Specimen of the Week: Week 176
By Mark Carnall, on 23 February 2015
A question we get from our visitors a lot at the Grant Museum is “Is it a dinosaur?” either preceded or followed by the question “Is it real?”. There’s something about a natural history museum that despite displaying skeletons of horses, rhinos, frogs, fish, bats, cats, rats, snakes and crocodiles, to many of our younger visitors (but not exclusively) any skeleton in a museum, particularly a big one, has to be a dinosaur (of the non bird variety of course but that’s a blog post for another time). That’s how dinosaurs come, as large skeletons. So unfortunately for us we have to deflate the expectations of our visitors sometimes by informing them that no, sorry, it isn’t a dinosaur it’s ‘just’ an elephant or gorilla or tiger. Animals which are endlessly fascinating and amazing in their own right but not at the precise moment of discovering “oh-its-not-a-dinosaur”.
We don’t have a huge amount of dinosaur material at the Grant Museum – just over one hundred specimens including a lot of plaster casts and our ever popular plastic dinosaur collection. Of the actual fossil material we have in the collection, there’s very little material which brings to mind the awe-inspiring, ground shaking, fearsome dinosaurs we’re used to in popular culture. The reality is (dare I say) a bit more underwhelming, our dinosaur fossil collection comprises fragments of ribs, partial vertebrae and according to one of our database entries a ‘sub angular fossil fragment’. However, we do have one complete (non-avian) dinosaur skeleton on display. One that’s easily missed, tucked above our whale display. So ask me again. Is it a dinosaur? Yes it is! Is it real? Errr no, it’s just a cast (topical) BUT IT’S STILL INTERESTING OKAY.
This week’s specimen of the week is…
** A Hypsilophodon foxii skeleton cast**
1) A TOWERING GIANT Frequent visitors to the Grant Museum may be thinking wow how did I miss this skeleton? Well what isn’t shown in the image here is the scale bar. This cast stands a mere 50cm high, a decidedly un-dinosaur size in the minds of many visitors. Hypsilophodon is a genus of dinosaur known only from the Cretaceous deposits on the Isle of Wight. Hypsilophodon was a small bipedal dinosaur equipped with a beak and was probably herbivorous although some have suggested it may have been an omnivore.
2) The Nature of the Beast Hypsilophodon was discovered early on in the history of dinosaur palaeontology, in 1849 less than a decade after anatomist Richard Owen coined the name dinosaur. Since then there has been a lot of interpretation and reinterpretation on what kind of animal Hypsilophodon actually was. Initially it was interpreted as the remains of, another early dinosaur, a young Iguanodon by palaeontologists Gideon Mantell and Richard Owen. It wasn’t until 1870 that Thomas Henry Huxley described Hypsilophodon as a separate genus and it’s own animal. Since then, interpretations and research around Hypsilophodon have changed a lot. As a child I remember reading about and seeing reconstructions of Hypsilophodon as an armoured tree dwelling animal, a theory initially suggested in the 1880s (I’m not that old) and not convincingly debunked until the 1970s. There have also been a number of dinosaur remains from across Europe and in America which have been described as Hypsilophodon but, for the time being, they have all been determined as different dinosaurs or material which isn’t diagnostic enough to attribute it accurately.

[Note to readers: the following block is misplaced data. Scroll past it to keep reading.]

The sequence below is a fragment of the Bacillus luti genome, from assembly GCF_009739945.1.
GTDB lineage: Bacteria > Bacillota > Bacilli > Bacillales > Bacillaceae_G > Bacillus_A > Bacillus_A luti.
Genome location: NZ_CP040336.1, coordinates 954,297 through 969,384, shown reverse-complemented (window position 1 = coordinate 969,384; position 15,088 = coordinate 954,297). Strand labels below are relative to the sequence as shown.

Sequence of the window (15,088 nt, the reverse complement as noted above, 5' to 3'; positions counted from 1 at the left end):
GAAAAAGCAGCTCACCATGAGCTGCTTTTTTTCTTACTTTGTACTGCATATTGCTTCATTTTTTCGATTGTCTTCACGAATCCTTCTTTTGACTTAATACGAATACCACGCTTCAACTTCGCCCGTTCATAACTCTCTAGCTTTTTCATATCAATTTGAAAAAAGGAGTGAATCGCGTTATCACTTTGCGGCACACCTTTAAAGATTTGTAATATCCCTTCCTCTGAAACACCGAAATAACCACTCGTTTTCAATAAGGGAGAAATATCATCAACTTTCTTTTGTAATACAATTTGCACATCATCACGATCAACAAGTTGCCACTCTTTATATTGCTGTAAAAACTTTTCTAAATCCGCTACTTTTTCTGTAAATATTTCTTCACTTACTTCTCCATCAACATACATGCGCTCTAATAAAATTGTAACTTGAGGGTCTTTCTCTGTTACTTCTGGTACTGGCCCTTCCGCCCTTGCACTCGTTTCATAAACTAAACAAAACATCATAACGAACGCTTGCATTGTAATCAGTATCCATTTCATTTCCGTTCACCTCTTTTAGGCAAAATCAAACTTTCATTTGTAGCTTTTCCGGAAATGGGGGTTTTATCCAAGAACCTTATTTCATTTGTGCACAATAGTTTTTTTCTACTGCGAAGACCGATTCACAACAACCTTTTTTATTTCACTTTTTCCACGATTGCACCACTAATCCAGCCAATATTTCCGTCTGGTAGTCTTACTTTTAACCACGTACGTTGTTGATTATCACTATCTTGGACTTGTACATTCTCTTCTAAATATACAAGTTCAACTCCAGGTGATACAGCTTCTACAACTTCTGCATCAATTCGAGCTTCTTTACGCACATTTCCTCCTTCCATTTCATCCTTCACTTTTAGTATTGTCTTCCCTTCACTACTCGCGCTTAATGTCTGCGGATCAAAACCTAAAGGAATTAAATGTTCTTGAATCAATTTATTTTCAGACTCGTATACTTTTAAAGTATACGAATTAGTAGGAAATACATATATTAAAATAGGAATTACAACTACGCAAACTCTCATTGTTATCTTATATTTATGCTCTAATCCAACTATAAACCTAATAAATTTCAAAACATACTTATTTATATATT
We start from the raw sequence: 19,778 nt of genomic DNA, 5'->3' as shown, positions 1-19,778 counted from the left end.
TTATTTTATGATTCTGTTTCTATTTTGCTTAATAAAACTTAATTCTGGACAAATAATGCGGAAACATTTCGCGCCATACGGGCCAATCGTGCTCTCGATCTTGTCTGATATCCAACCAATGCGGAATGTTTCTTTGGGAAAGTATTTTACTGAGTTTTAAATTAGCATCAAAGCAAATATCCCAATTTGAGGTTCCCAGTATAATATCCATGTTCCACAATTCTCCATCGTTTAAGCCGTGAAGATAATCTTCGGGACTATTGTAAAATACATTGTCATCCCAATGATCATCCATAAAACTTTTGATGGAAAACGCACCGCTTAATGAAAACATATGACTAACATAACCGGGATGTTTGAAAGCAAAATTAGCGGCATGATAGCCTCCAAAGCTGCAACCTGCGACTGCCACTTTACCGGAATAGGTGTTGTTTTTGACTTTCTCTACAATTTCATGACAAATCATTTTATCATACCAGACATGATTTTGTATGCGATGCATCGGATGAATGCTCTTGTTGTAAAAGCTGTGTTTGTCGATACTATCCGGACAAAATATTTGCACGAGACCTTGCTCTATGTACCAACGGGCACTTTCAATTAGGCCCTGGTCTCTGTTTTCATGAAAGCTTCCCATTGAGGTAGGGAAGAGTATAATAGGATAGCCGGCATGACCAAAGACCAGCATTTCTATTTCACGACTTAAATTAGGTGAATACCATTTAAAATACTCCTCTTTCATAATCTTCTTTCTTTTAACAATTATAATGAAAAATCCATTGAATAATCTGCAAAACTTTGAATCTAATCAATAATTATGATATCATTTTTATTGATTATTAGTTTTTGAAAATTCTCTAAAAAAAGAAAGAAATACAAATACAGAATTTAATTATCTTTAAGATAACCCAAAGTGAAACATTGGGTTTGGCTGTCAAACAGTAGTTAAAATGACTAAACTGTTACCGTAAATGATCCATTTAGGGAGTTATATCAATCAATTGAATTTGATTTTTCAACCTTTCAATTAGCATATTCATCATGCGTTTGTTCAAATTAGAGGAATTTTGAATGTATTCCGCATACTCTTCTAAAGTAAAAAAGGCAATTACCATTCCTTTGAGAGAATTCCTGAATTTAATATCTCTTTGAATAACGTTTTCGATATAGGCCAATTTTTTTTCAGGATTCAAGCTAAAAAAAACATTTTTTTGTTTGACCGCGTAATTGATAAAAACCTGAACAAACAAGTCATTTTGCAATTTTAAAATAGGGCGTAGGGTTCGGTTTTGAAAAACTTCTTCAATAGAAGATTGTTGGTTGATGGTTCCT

3) Type Cast I had always assumed that the Grant Museum specimen was a cast of the skeleton at the Natural History Museum London, specimen number NHM R5830 as seen in this image here, however, looking at it now the shape of the skull on our cast looks very different. If any palaeontologists out there recognise this skeleton then please do leave a comment below. Unsurprisingly, we don’t currently have any information about when this specimen came into the Grant Museum. It isn’t listed in our 1898 catalogue of the collection which is annotated with additions to the collections up until the 1910s. It’s possible that this came from one of the many collections that came to UCL when other university collections were closed down in the 1970s and 1980s.
4) Foxii Beast When Huxley named this dinosaur he chose the name foxii after Reverand William Fox. William Fox, a curate at a parish on the Isle of Wight. A keen collector, Fox discovered a number of remains on the Isle of Wight of dinosaurs that he brought to the attention of anatomists like Richard Owen who subsequently named the new dinosaurs in honour of the benevolent collector.
5) Tales from the Field As a student at the University of Portsmouth I was very lucky to get some summer fieldwork on the Isle of Wight for a TV show called Live From Dinosaur Isle – a brave live palaeontological programme. I was part of the team working with Dr David Martill at a site where we would be uncovering the extension of geological beds where Hypsilophodon remains had been found by Fox himself. The reason why the programme was brave is because fieldwork rarely pans out as you’d expect it to but the premise of the show was that as the week rolled on various teams across the Isle of Wight would be discovering dinosaur remains. As the week progressed and (much to the frustration of the show producers), it transpired that the ‘hundreds of Hypsilophodon remains’ we’d hoped to be excavating must have chosen somewhere else to die and get buried. The most significant find from the site I was working was a pterosaur tooth that presenter Bill Oddie happened to pick up in between takes. I’m not sure if this programme exists anywhere on the Internet today but if it does you might spot a much younger me ‘hammering quietly’ in the background.
Mark Carnall is the Curator of the Grant Museum of Zoology